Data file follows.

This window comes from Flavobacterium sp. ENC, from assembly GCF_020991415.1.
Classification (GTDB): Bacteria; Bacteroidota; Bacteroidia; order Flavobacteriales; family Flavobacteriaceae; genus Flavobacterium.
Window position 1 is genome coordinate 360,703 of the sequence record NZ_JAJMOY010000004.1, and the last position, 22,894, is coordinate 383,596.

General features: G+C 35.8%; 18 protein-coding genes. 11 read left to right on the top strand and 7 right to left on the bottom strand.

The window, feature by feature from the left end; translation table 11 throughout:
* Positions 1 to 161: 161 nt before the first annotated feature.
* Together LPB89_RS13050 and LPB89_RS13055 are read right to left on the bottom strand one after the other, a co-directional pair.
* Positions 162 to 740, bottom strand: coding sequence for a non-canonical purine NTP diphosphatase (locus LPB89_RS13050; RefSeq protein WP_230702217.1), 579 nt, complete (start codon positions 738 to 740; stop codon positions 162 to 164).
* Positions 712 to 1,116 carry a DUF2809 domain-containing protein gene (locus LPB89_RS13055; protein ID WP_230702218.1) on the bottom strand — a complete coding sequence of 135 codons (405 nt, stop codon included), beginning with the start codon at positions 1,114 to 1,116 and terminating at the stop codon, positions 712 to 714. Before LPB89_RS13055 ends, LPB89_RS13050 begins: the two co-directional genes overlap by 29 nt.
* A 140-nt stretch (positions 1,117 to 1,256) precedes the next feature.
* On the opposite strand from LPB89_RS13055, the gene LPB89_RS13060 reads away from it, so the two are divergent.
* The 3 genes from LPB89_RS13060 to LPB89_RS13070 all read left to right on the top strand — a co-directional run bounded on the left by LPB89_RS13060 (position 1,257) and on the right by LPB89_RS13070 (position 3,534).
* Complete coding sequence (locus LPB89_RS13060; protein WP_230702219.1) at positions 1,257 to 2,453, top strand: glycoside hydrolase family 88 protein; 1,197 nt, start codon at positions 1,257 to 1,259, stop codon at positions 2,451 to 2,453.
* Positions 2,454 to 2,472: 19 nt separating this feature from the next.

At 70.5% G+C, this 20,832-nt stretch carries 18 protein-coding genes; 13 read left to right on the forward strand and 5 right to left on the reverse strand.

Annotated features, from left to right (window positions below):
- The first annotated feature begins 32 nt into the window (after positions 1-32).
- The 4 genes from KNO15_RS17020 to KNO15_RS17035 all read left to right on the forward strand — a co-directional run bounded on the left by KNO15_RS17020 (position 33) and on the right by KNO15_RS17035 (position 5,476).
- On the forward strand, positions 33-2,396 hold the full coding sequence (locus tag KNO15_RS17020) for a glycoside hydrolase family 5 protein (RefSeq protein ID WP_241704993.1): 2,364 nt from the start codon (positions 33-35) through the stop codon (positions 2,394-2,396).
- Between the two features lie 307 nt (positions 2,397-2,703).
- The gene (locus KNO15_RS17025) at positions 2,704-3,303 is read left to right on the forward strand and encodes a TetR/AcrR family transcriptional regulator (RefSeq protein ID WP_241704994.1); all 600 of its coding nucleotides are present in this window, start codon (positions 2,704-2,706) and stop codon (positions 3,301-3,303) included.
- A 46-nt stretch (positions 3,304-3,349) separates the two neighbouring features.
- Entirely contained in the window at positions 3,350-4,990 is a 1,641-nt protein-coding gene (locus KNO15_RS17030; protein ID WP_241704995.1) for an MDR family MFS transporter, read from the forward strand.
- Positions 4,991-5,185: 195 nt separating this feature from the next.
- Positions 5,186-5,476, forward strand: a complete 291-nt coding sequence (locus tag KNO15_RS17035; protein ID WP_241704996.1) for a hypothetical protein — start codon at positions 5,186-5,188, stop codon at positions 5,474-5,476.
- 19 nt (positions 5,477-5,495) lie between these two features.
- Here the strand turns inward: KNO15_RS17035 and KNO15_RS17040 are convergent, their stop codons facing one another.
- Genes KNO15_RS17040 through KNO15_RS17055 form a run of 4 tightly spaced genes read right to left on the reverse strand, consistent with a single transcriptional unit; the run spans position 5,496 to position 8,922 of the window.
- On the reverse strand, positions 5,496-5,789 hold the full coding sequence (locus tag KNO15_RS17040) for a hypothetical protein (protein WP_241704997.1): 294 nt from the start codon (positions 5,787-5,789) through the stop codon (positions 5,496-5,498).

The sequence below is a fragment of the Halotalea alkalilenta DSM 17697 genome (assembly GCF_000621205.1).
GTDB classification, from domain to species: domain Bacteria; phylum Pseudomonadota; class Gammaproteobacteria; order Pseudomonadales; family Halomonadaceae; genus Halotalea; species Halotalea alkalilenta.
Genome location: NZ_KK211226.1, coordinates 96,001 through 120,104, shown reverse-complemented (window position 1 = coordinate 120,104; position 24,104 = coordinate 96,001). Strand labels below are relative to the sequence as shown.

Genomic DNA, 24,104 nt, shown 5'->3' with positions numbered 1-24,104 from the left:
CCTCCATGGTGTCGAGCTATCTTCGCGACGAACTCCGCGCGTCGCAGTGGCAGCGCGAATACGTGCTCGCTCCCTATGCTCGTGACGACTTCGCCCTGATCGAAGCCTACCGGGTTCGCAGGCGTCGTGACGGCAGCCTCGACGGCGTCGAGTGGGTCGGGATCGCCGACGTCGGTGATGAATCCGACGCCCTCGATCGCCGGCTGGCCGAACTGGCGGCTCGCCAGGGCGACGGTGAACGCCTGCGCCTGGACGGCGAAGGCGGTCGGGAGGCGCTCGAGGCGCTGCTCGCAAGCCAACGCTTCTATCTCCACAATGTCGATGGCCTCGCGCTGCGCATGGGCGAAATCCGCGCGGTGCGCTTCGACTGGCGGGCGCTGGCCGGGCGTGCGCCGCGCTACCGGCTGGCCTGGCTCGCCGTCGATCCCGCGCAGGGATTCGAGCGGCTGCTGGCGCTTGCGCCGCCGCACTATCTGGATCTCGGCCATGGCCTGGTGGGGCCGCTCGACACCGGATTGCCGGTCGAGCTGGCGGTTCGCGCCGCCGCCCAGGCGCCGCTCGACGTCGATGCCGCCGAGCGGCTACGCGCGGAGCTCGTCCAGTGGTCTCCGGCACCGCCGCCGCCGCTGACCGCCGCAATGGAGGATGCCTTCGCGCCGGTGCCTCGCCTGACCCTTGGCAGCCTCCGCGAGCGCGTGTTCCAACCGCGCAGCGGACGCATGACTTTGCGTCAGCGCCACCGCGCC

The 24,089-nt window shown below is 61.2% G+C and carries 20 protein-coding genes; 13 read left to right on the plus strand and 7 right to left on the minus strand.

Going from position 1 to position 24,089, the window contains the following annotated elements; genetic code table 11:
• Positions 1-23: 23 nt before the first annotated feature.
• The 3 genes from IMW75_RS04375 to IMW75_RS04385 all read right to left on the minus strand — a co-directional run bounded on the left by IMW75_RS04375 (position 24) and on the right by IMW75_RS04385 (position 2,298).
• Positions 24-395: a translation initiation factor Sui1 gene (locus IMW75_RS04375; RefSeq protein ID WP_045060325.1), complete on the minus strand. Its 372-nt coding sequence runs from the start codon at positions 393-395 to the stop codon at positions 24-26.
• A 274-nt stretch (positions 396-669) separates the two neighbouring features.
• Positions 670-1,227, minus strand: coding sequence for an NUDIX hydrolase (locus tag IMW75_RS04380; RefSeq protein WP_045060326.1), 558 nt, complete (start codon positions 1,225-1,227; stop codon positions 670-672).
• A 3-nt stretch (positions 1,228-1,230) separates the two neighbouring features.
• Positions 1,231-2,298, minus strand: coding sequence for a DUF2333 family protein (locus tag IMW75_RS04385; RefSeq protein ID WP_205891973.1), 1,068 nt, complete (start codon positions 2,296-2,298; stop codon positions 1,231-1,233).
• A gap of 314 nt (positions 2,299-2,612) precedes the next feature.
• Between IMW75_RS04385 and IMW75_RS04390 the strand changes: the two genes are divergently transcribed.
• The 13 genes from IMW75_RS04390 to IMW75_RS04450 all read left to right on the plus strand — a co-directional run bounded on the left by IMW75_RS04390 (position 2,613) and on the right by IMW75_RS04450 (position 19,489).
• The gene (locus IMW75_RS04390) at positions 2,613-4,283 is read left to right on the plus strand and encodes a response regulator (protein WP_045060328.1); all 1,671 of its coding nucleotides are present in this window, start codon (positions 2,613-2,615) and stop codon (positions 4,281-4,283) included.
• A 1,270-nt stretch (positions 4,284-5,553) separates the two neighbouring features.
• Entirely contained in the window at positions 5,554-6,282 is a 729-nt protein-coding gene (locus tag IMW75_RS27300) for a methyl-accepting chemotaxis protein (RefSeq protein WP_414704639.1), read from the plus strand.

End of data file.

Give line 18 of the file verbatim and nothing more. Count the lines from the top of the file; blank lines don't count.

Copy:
- The 4 genes from KNO15_RS17020 to KNO15_RS17035 all read left to right on the forward strand — a co-directional run bounded on the left by KNO15_RS17020 (position 33) and on the right by KNO15_RS17035 (position 5,476).